Just a little detour brought us to the Emek Refaim market. It's a lovely place with home grown and cooked foods, local artist's goods, and tables full of spices. It's funny to watch some people shop. There was this one guy who tried to buy some spices, only to discover that he didn't have a bag to put them in. So he put back the spices and went to buy a bag, only to find that he didn't have any money! He went home to get money, bought a bag and put a spice in it. He wanted to buy more, but he didn't know how to carry it! So he went home again, brought his son, stood his son on the side, and every time he bought more spices, he would put it in a bag and hand it to his son. Very amusing to watch. I wasn't interested in shopping for spices, however.

The market itself is rather interesting. It started out as some small stands, and then paths grew and it spread out to make more stands. Meanwhile, the new stands got bigger, pulling in more income. But the customers can be capritious. Some days they will keep hitting the same stands over and over, ignoring the bigger stands. Other times they will spread out equally. And there are always soldiers walking around.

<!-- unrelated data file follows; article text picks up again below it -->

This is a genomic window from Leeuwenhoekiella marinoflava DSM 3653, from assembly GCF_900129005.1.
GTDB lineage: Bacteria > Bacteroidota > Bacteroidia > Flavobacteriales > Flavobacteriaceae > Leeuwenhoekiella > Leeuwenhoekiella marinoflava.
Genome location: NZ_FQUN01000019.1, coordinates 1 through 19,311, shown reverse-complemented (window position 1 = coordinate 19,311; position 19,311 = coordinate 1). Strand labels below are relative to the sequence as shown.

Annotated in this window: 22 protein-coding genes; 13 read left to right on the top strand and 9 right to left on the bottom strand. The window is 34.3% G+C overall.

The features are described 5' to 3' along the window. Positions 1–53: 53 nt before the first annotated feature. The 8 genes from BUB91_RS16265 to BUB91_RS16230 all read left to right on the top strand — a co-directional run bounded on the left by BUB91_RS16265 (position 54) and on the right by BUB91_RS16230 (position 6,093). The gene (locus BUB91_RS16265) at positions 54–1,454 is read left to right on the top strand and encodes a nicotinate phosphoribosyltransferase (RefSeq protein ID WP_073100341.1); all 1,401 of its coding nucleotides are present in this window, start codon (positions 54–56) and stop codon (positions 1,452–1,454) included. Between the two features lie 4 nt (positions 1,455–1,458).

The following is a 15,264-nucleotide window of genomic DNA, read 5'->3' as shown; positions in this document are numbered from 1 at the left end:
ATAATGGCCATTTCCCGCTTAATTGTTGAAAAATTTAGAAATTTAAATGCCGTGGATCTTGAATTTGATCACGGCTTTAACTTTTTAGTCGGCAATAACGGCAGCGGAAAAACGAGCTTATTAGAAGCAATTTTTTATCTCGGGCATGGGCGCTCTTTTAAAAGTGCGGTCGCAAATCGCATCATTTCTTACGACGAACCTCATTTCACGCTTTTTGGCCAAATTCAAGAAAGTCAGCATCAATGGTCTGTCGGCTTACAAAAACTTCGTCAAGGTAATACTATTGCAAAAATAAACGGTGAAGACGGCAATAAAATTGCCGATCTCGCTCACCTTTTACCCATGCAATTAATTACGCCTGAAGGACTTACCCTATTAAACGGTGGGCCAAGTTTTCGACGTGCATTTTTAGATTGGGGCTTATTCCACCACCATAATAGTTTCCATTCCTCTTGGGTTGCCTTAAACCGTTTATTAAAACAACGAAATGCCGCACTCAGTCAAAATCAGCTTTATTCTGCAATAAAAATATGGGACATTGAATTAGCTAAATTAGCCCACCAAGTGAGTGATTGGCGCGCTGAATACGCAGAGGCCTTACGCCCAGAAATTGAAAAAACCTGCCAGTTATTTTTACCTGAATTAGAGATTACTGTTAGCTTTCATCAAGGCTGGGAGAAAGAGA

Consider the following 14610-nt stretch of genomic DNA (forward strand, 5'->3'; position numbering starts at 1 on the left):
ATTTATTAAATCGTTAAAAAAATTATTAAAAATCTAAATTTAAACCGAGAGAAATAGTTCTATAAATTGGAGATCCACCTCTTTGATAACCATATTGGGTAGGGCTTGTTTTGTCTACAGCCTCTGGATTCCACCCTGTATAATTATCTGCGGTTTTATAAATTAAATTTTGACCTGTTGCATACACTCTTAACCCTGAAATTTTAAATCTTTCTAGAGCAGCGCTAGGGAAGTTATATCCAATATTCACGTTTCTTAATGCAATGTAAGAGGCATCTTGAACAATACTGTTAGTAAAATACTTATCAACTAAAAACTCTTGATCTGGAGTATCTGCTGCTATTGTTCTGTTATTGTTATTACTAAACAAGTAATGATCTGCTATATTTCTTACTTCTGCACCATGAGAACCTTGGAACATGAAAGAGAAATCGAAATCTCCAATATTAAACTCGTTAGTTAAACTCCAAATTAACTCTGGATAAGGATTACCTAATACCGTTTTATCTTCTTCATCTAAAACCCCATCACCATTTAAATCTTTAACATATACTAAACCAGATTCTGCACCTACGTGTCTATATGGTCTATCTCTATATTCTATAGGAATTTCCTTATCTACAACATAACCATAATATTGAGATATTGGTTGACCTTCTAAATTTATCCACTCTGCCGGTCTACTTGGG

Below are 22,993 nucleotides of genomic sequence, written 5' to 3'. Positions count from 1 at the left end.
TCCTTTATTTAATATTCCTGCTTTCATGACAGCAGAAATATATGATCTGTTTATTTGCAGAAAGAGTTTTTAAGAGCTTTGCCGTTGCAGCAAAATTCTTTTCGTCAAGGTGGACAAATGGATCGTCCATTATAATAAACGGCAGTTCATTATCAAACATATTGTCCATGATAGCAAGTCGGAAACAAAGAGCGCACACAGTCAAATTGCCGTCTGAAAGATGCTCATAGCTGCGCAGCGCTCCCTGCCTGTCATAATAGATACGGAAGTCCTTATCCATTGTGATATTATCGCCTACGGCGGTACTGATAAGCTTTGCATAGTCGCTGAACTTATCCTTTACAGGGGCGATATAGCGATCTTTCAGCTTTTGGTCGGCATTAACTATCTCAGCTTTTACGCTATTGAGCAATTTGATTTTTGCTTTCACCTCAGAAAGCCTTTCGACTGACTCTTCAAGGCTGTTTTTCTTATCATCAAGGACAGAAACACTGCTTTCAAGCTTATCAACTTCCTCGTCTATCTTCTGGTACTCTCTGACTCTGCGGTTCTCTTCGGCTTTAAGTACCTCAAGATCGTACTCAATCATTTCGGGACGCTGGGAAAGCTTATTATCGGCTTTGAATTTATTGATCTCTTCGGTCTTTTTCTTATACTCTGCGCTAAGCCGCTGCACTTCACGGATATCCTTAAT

Finally we walked along Derech Hebron. Derech Hebron always has new stores popping up. Investors are always looking for stores to invest in with their limited resources, so when stores open up, they try to buy shares in the store. Anyone with a simple majority earns all the revenue from the store - so they invest enough, but not too much. This leave them vulnerable to other people suddenly getting more shares then they have. Israeli laws prevents direct investment in a company that others already own, but people get around it by buying neighboring stores and then merging them together. After the businesses close, the investors go and count their money and start all over again.

Well, it was a long walk, but we made it home. Then we played some games, but I forget which. That night we went back to the airport and flew to Mary's house in South Dakota.



GrillTech said...

You should have taken the Harley.

Gerald McD said...

So, will there be some tour tee-shirts available, when this is all finished?

This is fun. Looking forward to the rest of it.